How we engage with one another is an organization’s greatest strategic asset — and one of the most neglected. Searching for inspiration, I was thrilled to hear Ray Dalio, founder of the high-flying Bridgewater Associates talk about their culture of “radical transparency.”
The key is to be good with each other. If you’re radically truthful with the other person and you believe that that other person is going to be truthful with you, while that may be difficult initially in that moment, it builds better relationships and it builds better quality work.
Think about it: what if all of us could build ways to be more direct, empathetic and well, business-like with our colleagues? We might get more done.
To the uninitiated, the methods Dalio uses sound as extreme as the nature of a hedge fund’s work. But the approach is founder-developed and enforced, built on lessons learned in a fiercely competitive industry. Teams rate one other electronically in real-time during meetings, testing the viability of investment strategies. And don’t we all constantly (and silently) rate our colleagues?
I’ve been investigating an approach to meetings called Liberating Structures, an approach to managing meetings and presentations through a series of formatted, creative exercises, debriefing after an exercise by asking a group to jot down their impressions on sticky notes:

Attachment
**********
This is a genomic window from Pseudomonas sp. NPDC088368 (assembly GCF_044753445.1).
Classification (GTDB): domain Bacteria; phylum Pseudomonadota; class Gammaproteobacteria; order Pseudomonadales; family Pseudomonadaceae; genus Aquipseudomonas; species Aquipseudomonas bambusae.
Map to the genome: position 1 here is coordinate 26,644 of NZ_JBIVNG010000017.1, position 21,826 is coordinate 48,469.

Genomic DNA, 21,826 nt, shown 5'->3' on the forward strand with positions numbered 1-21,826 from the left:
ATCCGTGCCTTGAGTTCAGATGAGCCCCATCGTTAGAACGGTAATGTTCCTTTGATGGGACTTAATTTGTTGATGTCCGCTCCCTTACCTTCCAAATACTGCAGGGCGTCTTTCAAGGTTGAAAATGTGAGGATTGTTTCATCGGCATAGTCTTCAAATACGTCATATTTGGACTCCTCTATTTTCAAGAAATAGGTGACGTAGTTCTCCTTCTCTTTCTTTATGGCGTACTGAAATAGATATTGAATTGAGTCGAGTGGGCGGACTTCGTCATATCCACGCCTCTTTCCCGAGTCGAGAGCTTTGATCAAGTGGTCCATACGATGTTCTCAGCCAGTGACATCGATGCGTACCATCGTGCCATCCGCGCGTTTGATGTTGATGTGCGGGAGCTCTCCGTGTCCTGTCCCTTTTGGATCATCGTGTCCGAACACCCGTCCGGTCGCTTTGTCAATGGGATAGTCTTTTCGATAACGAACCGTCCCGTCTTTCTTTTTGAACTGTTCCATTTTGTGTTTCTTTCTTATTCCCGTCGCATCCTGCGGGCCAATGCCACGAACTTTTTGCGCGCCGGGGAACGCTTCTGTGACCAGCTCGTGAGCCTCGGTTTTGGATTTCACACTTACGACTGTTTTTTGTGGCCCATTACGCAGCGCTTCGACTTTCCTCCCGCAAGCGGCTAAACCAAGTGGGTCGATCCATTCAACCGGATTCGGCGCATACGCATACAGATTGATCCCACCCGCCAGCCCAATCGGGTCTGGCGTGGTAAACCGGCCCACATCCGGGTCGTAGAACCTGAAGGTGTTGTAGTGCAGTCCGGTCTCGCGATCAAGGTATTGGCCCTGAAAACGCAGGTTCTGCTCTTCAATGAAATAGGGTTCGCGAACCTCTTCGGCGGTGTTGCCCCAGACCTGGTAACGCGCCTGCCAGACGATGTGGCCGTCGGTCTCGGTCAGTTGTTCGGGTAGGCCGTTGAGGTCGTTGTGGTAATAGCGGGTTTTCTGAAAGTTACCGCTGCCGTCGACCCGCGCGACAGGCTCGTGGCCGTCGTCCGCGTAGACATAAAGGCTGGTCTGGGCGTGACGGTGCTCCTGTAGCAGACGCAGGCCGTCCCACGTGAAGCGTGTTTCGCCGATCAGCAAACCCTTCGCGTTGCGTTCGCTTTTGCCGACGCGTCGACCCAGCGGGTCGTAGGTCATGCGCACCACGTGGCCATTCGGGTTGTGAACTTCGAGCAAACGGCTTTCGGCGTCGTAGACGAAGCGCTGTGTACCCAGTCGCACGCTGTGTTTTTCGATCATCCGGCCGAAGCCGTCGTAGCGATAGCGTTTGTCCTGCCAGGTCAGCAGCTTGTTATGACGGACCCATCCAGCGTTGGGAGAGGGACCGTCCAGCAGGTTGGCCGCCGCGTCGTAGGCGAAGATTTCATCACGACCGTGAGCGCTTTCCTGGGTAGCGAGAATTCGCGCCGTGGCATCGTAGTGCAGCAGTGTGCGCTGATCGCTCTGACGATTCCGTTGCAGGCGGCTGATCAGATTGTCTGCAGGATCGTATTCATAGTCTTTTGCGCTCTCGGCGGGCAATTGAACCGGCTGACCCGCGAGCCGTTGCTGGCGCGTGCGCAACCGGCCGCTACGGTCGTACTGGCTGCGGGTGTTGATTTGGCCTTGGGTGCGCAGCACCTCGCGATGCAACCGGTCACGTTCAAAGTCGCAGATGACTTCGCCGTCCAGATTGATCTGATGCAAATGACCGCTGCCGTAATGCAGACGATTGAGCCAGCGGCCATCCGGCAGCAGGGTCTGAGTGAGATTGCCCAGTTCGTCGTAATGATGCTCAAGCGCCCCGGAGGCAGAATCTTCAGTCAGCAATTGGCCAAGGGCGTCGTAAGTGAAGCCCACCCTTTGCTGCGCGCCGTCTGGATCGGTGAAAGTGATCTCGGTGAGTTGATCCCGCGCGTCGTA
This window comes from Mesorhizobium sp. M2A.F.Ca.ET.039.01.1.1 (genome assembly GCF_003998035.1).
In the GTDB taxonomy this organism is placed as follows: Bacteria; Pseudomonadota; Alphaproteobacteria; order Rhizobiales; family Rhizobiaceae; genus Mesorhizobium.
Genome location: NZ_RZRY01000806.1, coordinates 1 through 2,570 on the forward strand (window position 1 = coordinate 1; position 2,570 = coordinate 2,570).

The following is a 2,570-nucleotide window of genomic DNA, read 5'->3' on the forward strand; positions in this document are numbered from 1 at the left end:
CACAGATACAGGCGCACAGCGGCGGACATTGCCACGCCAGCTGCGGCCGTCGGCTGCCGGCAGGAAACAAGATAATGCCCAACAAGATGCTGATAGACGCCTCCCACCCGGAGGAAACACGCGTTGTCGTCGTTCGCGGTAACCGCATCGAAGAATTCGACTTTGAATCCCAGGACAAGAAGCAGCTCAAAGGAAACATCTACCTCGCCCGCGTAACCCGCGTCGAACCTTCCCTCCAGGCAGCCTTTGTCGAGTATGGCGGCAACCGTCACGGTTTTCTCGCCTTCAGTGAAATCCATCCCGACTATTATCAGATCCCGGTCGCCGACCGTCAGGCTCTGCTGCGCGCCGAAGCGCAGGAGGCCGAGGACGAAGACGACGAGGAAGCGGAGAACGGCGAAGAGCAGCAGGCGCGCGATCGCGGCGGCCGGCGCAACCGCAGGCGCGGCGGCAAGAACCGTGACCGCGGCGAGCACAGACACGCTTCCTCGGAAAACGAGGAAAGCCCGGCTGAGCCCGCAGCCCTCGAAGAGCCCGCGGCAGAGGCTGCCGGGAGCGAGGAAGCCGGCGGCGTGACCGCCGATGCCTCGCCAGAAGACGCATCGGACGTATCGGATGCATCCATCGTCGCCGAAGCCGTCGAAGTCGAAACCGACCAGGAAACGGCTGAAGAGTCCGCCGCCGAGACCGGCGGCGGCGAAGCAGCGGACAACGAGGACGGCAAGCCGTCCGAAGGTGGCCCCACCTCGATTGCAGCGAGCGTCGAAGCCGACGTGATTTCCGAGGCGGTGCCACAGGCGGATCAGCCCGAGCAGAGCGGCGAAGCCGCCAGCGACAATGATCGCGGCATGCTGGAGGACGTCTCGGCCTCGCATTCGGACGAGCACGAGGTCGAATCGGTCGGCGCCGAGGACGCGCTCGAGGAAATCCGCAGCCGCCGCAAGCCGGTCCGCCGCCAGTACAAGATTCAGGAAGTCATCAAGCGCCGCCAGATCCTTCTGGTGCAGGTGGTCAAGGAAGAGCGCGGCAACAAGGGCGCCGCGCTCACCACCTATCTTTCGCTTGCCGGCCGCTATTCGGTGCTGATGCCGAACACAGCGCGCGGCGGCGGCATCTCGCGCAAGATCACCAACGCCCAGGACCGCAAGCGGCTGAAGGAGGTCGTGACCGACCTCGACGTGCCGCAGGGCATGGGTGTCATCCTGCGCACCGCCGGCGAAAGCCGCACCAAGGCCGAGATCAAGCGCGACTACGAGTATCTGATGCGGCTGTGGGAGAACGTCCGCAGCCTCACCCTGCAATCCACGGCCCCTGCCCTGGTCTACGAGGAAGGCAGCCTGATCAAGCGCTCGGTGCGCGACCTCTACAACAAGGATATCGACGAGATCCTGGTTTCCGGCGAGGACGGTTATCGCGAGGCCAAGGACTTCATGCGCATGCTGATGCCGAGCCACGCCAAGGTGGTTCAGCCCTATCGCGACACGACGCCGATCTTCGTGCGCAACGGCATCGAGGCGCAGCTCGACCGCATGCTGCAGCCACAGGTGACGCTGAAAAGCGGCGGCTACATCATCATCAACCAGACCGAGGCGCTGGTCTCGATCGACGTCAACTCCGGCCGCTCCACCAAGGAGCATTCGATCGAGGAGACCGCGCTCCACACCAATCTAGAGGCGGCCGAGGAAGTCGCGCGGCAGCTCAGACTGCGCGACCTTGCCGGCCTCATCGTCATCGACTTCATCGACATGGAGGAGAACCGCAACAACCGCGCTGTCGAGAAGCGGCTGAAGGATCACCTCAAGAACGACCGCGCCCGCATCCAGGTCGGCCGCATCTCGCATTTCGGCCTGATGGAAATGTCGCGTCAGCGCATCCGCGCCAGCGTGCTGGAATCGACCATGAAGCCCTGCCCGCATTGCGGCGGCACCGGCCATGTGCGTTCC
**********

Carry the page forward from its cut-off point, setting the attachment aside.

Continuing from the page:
- What (did you observe),
- So What (conclusions did you draw?)
- Now What?
It’s a timed exercise, and notes are grouped in categories. The group formulates an action plan based on the results. It’s a participatory, grassroots approach designed to eliminate the obstructions we all automatically produce when seated (or standing) around a table.
I can’t label my first attempt a success. There were some ruffled feathers, and a couple of people didn’t like the variation in the “way we do things.” But when is it easy to try something new? The trick is to impose enough structure (timed intervals, simply worded assignment, small groups) to cultivate sincere engagement. I’ll keep you posted.
Update: People are the foundation of any discipline, and Liberating Structures is no exception. The discipline was developed by two men, Keith McCandless and Henri Lipmanowicz, with backgrounds in health care and pharmaceuticals. But our work group is almost all women – extraoardinary people, mostly from nonprofits tasked with doing seemingly impossible tasks — “fixing” family violence; turning around troubled teens by putting them to work on the land, farming; providing mental health in a state that doesn’t believe in it. There’s a big initiative at Seton, a major hospital network — if anything needs to be untangled, it’s our health care system.